Procedural Posture

Procedural Posture

Plaintiff insureds appealed a judgment from the Superior Court of Orange County (California), which, after finding an estoppel, was entered in favor of defendants, an insurer and its agents, in the insureds’ action alleging failure to insure their property as contracted.

California Business Lawyer & Corporate Lawyer, Inc. employs California Labor Law Attorney


On appeal, the insureds claimed the release did not release the agents. The agents argued that the insureds had only one cause of action and, having released the insurer, could not proceed upon any of the pleaded remedies and that the reservation of rights was a nullity as to the agents. The court held that the insureds’ only injury was the failure to insure the property adequately. The court held that the reservation of rights was a nullity because the negligent invasion of the insureds’ contractual rights by the agents was, by virtue of the agents’ agency relationship to the insurer, attributable to the insurer, as the agents’ principal, and a legal remedy could be maintained only against the insurer; therefore, the release extinguished the insureds’ sole primary right. The court held that the insurer was solely liable for the agents’ negligence because the agents were known by the insureds to be the agents of the insurer and the insureds knew the policy would be issued by the insurer. The court rejected the insureds’ dual agency argument because the trial court’s implied finding that there was no dual agency was supported by substantial evidence.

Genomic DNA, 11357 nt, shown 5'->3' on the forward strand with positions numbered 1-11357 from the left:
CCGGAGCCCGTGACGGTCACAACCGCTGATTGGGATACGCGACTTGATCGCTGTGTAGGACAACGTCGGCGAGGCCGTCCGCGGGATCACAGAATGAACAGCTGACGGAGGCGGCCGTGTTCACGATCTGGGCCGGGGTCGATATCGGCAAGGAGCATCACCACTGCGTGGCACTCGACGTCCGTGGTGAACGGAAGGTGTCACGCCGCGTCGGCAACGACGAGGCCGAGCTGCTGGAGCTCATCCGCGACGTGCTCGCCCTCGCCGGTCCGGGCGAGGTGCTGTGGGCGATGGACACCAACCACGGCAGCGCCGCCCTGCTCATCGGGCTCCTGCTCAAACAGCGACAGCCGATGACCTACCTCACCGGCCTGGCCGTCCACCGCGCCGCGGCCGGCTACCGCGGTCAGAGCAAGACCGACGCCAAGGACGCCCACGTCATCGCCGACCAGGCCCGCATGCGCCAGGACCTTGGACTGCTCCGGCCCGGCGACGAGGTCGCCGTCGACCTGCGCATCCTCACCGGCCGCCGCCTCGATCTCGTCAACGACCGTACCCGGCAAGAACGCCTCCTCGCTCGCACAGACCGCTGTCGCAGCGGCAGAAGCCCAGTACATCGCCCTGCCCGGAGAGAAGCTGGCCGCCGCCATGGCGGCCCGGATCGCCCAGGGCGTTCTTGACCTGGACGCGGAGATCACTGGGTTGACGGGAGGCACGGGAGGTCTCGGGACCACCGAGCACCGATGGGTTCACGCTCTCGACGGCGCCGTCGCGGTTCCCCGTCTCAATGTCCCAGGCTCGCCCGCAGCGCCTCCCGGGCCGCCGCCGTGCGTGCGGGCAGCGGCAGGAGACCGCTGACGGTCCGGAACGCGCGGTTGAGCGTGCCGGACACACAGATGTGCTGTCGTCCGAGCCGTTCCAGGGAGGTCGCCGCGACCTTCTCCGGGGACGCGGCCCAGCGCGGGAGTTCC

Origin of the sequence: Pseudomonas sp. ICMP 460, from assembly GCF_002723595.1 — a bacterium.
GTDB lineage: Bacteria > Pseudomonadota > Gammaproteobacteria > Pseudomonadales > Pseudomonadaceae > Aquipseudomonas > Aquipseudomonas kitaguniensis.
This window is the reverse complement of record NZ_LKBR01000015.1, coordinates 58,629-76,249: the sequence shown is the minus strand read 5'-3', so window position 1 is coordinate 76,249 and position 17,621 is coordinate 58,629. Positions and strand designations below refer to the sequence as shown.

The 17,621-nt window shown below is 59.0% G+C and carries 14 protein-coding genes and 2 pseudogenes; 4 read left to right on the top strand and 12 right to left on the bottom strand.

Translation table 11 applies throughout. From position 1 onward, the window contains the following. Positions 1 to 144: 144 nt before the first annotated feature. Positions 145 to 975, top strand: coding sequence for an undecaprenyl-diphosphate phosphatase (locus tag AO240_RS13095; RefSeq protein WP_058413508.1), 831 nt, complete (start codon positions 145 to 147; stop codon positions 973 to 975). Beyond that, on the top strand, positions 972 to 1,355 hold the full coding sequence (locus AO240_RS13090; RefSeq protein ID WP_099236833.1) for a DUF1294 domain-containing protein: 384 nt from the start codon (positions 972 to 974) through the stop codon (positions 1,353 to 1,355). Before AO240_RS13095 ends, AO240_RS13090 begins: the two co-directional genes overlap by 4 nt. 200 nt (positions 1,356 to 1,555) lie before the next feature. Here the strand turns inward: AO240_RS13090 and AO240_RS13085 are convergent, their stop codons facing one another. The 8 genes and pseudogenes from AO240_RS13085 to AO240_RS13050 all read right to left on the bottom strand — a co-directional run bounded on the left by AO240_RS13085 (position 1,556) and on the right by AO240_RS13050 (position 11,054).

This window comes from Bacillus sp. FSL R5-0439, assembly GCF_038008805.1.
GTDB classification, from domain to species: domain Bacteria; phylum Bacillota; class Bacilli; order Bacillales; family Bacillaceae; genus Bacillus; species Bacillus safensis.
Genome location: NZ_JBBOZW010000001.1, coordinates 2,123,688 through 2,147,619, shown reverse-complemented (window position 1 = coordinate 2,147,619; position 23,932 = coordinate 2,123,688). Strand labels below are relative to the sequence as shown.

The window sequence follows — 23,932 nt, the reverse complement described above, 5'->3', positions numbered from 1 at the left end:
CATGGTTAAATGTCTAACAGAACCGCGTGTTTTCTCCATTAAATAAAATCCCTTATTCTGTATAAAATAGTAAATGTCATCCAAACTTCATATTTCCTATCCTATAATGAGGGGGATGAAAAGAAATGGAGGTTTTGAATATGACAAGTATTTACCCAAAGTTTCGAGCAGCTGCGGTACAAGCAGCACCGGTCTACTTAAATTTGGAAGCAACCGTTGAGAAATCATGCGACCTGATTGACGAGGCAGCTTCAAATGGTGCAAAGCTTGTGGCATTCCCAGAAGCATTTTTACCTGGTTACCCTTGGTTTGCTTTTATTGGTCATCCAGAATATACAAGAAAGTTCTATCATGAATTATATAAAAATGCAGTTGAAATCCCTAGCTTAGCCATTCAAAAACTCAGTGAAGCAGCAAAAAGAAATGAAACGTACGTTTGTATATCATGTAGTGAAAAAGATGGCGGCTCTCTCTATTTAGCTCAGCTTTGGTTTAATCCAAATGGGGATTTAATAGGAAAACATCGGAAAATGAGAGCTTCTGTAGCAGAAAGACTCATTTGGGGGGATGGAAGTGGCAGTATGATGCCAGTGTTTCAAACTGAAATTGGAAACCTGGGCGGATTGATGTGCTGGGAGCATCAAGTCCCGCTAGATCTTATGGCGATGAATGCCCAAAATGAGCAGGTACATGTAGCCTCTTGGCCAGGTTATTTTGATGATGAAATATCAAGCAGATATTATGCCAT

The court affirmed the judgment for the agents.